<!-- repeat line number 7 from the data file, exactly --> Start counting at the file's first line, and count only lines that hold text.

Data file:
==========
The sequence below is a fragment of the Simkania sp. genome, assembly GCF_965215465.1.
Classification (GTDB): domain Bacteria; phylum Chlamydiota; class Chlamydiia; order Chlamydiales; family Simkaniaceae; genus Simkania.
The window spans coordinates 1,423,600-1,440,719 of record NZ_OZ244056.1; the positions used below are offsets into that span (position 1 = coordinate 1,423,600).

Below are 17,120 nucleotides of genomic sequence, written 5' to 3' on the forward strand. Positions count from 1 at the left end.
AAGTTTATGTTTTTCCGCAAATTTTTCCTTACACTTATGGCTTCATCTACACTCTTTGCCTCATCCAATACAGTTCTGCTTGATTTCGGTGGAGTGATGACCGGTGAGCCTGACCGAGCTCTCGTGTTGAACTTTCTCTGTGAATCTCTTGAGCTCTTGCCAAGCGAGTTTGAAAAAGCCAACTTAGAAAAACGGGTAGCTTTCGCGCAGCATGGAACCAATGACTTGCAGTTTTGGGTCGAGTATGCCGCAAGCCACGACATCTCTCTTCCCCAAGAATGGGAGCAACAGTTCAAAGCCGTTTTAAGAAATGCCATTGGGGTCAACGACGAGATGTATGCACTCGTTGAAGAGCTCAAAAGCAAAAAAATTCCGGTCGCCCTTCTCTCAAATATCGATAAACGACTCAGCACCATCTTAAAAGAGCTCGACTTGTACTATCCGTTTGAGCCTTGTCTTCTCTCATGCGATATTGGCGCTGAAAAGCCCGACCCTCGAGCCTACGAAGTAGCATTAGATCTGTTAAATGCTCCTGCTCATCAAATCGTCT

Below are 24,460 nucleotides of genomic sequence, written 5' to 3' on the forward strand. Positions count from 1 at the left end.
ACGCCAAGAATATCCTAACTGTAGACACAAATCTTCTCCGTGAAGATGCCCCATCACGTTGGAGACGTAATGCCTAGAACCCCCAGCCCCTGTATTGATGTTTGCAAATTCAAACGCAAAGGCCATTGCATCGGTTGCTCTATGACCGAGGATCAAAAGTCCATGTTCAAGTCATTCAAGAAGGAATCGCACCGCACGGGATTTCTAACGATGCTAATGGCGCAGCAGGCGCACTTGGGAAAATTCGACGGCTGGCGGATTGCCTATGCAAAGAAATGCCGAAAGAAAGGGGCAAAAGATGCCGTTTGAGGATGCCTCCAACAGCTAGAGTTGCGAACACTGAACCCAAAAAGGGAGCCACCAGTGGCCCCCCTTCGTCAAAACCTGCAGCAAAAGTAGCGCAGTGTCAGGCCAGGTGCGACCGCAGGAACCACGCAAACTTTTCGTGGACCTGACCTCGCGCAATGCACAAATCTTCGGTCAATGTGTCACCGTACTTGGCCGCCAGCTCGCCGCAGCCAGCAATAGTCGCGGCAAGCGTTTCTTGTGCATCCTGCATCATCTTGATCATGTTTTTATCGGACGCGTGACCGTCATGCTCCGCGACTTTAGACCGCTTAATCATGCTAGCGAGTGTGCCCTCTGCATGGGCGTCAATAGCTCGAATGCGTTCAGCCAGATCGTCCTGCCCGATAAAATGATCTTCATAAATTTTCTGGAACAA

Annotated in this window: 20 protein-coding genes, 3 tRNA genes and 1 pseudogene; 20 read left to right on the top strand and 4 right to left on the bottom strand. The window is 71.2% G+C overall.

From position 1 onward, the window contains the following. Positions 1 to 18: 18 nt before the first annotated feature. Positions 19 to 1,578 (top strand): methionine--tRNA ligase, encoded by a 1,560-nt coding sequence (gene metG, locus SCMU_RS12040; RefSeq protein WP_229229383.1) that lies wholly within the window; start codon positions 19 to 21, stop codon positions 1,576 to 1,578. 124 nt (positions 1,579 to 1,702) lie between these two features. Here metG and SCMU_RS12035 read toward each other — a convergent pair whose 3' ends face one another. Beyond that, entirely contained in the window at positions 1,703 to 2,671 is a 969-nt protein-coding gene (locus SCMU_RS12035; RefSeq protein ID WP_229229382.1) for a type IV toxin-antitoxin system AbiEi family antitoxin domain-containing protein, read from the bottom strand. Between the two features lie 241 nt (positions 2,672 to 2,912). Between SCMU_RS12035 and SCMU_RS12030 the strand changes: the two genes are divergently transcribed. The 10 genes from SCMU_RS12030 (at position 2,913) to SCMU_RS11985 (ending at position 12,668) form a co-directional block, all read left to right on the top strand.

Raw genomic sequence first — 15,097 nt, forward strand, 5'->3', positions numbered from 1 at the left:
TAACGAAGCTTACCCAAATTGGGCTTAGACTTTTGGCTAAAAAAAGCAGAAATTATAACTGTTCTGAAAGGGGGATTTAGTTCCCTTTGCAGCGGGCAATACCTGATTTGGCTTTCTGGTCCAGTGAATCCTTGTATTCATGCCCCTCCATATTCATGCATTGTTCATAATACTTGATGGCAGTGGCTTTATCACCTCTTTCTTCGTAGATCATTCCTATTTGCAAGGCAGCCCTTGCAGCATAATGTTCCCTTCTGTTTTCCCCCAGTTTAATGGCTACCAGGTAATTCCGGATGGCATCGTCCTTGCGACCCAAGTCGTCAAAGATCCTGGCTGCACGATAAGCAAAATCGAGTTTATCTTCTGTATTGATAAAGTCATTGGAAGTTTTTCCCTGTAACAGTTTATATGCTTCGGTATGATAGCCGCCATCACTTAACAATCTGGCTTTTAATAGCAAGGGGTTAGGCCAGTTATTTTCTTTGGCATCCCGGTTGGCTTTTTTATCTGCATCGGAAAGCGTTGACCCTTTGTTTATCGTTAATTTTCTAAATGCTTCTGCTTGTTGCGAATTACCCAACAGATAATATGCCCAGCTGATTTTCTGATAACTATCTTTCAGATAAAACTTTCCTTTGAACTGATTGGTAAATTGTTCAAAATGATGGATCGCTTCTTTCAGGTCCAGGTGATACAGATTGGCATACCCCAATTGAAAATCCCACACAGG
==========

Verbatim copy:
ACGCCAAGAATATCCTAACTGTAGACACAAATCTTCTCCGTGAAGATGCCCCATCACGTTGGAGACGTAATGCCTAGAACCCCCAGCCCCTGTATTGATGTTTGCAAATTCAAACGCAAAGGCCATTGCATCGGTTGCTCTATGACCGAGGATCAAAAGTCCATGTTCAAGTCATTCAAGAAGGAATCGCACCGCACGGGATTTCTAACGATGCTAATGGCGCAGCAGGCGCACTTGGGAAAATTCGACGGCTGGCGGATTGCCTATGCAAAGAAATGCCGAAAGAAAGGGGCAAAAGATGCCGTTTGAGGATGCCTCCAACAGCTAGAGTTGCGAACACTGAACCCAAAAAGGGAGCCACCAGTGGCCCCCCTTCGTCAAAACCTGCAGCAAAAGTAGCGCAGTGTCAGGCCAGGTGCGACCGCAGGAACCACGCAAACTTTTCGTGGACCTGACCTCGCGCAATGCACAAATCTTCGGTCAATGTGTCACCGTACTTGGCCGCCAGCTCGCCGCAGCCAGCAATAGTCGCGGCAAGCGTTTCTTGTGCATCCTGCATCATCTTGATCATGTTTTTATCGGACGCGTGACCGTCATGCTCCGCGACTTTAGACCGCTTAATCATGCTAGCGAGTGTGCCCTCTGCATGGGCGTCAATAGCTCGAATGCGTTCAGCCAGATCGTCCTGCCCGATAAAATGATCTTCATAAATTTTCTGGAACAA